Meta-analysis: Patient Sex Affects Response to Routine Invasive Approach for NSTE-ACS

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A routine invasive strategy—relative to a more selective approach—appears beneficial over the long term for men but not women with non-ST-segment elevation acute coronary syndromes (NSTE-ACS), according to a study published online July 15, 2014, ahead of print in the American Heart Journal. The difference, however, might be explained by the lesser severity of coronary disease seen in female patients, the authors say.

Joakim Alfredsson, MD, PhD, of Linköping University (Linköping, Sweden), and colleagues looked at pooled data from the FIR database, which includes patients from the FRISC II, ICTUS, and RITA 3  randomized trials. They compared a routine invasive strategy (n = 2,721)—early coronary angiography followed by PCI or CABG if feasible—with a more selective approach (n = 2,746) of initial stabilization with medical therapy plus an invasive procedure for patients with symptoms of ischemia despite treatment, hemodynamic instability, or signs of ischemia on a stress test.
Women made up about one-third of the overall cohort (n = 1,751) and were older on average, less likely to be smokers, and more likely to have a history of hypertension than men. Men were more likely to have a history of MI and revascularization.


Women Miss Out on Benefits of Routine Strategy

After 5 years of follow-up, the routine approach reduced the risk of cardiovascular death or MI (primary endpoint) and its individual components in men but not women (P = .01 for interaction for all; table 1).

Table 1. Five-Year Outcomes by Sex




Adjusted HR (95% CI)


    CV Death or MI

    CV Death











0.73 (0.63-0.86)

0.71 (0.56-0.89)

0.69 (0.57-0.83)


    CV Death or MI

    CV Death











1.05 (0.83-1.34)

0.97 (0.68-1.39)

1.13 (0.85-1.50)


 In an analysis stratified by risk level, men at medium and high risk showed improved outcomes with the routine approach, but women across all risk groups had similar outcomes regardless of treatment strategy.

“Subgroup analyses, especially post hoc analyses, have to be interpreted with great caution, and it has to be emphasized that even in this larger dataset the number of events in women [was] low, [and] the observed difference between men and women could be a matter of lack of statistical power in women,” the authors note. “However, the lower confidence interval indicates, at best, a modest benefit in women.”

Disease Severity a Possible Explanation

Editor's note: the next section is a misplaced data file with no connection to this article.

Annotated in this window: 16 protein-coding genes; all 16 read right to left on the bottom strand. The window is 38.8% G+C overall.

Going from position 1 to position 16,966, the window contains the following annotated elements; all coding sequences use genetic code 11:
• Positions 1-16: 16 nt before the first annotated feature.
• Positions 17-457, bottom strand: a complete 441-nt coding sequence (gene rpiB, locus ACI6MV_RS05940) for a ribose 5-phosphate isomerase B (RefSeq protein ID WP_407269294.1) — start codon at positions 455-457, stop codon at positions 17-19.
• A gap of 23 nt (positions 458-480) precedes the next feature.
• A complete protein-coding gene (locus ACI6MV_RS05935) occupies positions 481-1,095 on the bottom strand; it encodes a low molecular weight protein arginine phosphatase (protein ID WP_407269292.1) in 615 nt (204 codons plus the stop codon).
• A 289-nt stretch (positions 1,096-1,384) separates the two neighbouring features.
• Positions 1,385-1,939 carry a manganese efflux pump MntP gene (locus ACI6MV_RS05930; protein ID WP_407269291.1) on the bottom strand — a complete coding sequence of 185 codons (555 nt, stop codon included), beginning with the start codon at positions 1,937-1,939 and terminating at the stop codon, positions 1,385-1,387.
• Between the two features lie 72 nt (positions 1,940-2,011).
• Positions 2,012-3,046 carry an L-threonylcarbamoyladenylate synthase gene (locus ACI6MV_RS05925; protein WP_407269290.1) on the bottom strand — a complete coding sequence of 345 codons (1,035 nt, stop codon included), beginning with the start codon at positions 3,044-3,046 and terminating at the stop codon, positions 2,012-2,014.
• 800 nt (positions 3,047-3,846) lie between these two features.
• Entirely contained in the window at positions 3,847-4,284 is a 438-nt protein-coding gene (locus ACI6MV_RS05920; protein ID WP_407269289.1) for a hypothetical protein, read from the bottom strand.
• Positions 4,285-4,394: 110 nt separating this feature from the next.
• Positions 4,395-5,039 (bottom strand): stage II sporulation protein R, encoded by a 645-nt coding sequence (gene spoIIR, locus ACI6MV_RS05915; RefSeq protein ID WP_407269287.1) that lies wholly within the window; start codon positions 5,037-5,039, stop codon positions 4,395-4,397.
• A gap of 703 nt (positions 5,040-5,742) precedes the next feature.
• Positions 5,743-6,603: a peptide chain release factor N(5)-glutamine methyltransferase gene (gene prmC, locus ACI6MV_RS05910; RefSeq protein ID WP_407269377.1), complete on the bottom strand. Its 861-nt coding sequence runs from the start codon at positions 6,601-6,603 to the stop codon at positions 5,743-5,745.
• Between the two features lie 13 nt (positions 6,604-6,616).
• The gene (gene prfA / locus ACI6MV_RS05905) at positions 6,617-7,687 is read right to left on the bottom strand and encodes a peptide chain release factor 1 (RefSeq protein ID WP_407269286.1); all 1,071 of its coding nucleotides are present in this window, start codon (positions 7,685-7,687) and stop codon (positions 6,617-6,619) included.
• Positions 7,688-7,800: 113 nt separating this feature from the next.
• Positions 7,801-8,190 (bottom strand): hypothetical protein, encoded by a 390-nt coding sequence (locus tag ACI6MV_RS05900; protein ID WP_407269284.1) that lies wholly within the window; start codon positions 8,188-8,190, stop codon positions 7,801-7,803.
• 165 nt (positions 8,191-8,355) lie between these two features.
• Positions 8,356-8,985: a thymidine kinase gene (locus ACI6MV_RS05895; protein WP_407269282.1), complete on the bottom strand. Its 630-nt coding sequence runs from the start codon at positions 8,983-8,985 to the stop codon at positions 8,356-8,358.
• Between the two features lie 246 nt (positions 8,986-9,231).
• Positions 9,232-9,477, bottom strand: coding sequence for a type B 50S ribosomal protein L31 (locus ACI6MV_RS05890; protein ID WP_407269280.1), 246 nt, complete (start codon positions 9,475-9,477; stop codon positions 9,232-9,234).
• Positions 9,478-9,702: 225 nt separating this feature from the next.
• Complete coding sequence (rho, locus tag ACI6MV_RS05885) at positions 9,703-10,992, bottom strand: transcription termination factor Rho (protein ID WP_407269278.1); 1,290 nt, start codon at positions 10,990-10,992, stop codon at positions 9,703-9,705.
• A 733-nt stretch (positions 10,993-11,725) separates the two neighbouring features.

Among the patients randomized to a routine invasive strategy, women had less severe coronary disease, which is consistent with prior studies of NSTE-ACS. Women were more likely than men to lack significant stenosis (28.2% vs 9.3%) and less likely to have 3-vessel disease (21.1% vs 30.6%).

“Less severe coronary disease could potentially attenuate the benefit with [a routine invasive] strategy. [This] notion is supported by the fact that the large number of women without any significant stenosis in [that group] had an excellent prognosis, with an event rate of 3.4% of the primary outcome,” the authors explain. “Less severity of epicardial coronary disease in women may indicate that women, in spite of clinical presentation and symptoms suggestive of NSTE-ACS, have a different pathophysiology, affecting benefit from [a routine invasive] strategy.”

Differing Recommendations by Sex?

Practice guidelines recommend a routine invasive strategy for all high-risk patients with NSTE-ACS, but this and other studies have raised the possibility of a sex-based difference in the efficacy of the approach.

“One could argue that these findings should have [an] impact on gender-specific revascularization recommendations in patients with NSTE-ACS,” according to Dr. Alfredsson and colleagues.

But, they add, “Women did have less severe coronary artery disease, and it is reasonable to believe that patients with fewer stenoses [derive] less benefit from [a routine invasive] strategy. Whether there are differences between men and women with similar degrees of coronary disease in benefit from [the] strategy is not known, since no study has randomized patients after coronary angiography.”

Future studies should focus on “[clarifying] differences between the [sexes] in pathophysiology in NSTE-ACS and [finding] the optimal treatment strategy for both women and men according to degree of coronary disease,” they write.



Alfredsson J, Clayton T, Damman P, et al. Impact of an invasive strategy on five years outcome in men and women with non-ST-elevation acute coronary syndromes. Am Heart J. 2014;Epub ahead of print.

  •  Dr. Alfredsson reports receiving lecture fees from AstraZeneca, Merck Sharp & Dohme, and Sanofi-Aventis and serving on the advisory boards of Bristol-Myers Squibb/Sanofi-Aventis and Eli Lilly.

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Todd Neale is the Associate News Editor for TCTMD and a Senior Medical Journalist. He got his start in journalism at …

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  • The meta-analysis was conducted using resources from the host institutions for the respective studies and from the London School of Hygiene and Tropical Medicine.